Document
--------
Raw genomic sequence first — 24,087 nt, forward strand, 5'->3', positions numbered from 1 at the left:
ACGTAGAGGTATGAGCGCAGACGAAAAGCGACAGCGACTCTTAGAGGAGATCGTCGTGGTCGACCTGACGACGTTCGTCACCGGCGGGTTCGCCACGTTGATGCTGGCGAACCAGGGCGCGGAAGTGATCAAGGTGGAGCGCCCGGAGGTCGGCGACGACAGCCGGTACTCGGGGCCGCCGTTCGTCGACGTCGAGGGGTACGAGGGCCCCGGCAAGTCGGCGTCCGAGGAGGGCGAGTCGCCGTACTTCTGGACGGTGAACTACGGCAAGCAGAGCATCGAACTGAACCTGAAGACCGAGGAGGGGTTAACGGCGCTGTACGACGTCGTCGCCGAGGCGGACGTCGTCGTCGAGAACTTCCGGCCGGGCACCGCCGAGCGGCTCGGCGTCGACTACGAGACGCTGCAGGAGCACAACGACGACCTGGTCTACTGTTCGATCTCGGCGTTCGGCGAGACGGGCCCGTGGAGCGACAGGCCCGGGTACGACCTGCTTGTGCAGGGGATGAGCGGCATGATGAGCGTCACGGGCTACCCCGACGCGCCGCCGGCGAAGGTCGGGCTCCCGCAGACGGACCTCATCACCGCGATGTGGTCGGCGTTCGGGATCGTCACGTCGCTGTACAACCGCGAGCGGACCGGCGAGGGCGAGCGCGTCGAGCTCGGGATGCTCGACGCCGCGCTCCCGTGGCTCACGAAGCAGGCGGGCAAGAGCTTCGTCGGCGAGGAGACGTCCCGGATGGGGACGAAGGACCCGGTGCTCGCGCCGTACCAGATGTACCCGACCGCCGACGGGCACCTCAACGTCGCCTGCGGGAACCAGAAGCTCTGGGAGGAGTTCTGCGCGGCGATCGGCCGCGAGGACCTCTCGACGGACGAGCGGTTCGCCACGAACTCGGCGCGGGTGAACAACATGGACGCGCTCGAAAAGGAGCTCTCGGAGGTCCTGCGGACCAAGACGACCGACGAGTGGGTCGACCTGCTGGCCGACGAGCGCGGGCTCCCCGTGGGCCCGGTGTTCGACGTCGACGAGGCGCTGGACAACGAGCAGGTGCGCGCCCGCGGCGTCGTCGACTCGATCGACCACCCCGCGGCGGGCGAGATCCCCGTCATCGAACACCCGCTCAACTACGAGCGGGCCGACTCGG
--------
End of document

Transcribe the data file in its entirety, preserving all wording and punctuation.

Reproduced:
Raw genomic sequence first — 24,087 nt, forward strand, 5'->3', positions numbered from 1 at the left:
ACGTAGAGGTATGAGCGCAGACGAAAAGCGACAGCGACTCTTAGAGGAGATCGTCGTGGTCGACCTGACGACGTTCGTCACCGGCGGGTTCGCCACGTTGATGCTGGCGAACCAGGGCGCGGAAGTGATCAAGGTGGAGCGCCCGGAGGTCGGCGACGACAGCCGGTACTCGGGGCCGCCGTTCGTCGACGTCGAGGGGTACGAGGGCCCCGGCAAGTCGGCGTCCGAGGAGGGCGAGTCGCCGTACTTCTGGACGGTGAACTACGGCAAGCAGAGCATCGAACTGAACCTGAAGACCGAGGAGGGGTTAACGGCGCTGTACGACGTCGTCGCCGAGGCGGACGTCGTCGTCGAGAACTTCCGGCCGGGCACCGCCGAGCGGCTCGGCGTCGACTACGAGACGCTGCAGGAGCACAACGACGACCTGGTCTACTGTTCGATCTCGGCGTTCGGCGAGACGGGCCCGTGGAGCGACAGGCCCGGGTACGACCTGCTTGTGCAGGGGATGAGCGGCATGATGAGCGTCACGGGCTACCCCGACGCGCCGCCGGCGAAGGTCGGGCTCCCGCAGACGGACCTCATCACCGCGATGTGGTCGGCGTTCGGGATCGTCACGTCGCTGTACAACCGCGAGCGGACCGGCGAGGGCGAGCGCGTCGAGCTCGGGATGCTCGACGCCGCGCTCCCGTGGCTCACGAAGCAGGCGGGCAAGAGCTTCGTCGGCGAGGAGACGTCCCGGATGGGGACGAAGGACCCGGTGCTCGCGCCGTACCAGATGTACCCGACCGCCGACGGGCACCTCAACGTCGCCTGCGGGAACCAGAAGCTCTGGGAGGAGTTCTGCGCGGCGATCGGCCGCGAGGACCTCTCGACGGACGAGCGGTTCGCCACGAACTCGGCGCGGGTGAACAACATGGACGCGCTCGAAAAGGAGCTCTCGGAGGTCCTGCGGACCAAGACGACCGACGAGTGGGTCGACCTGCTGGCCGACGAGCGCGGGCTCCCCGTGGGCCCGGTGTTCGACGTCGACGAGGCGCTGGACAACGAGCAGGTGCGCGCCCGCGGCGTCGTCGACTCGATCGACCACCCCGCGGCGGGCGAGATCCCCGTCATCGAACACCCGCTCAACTACGAGCGGGCCGACTCGG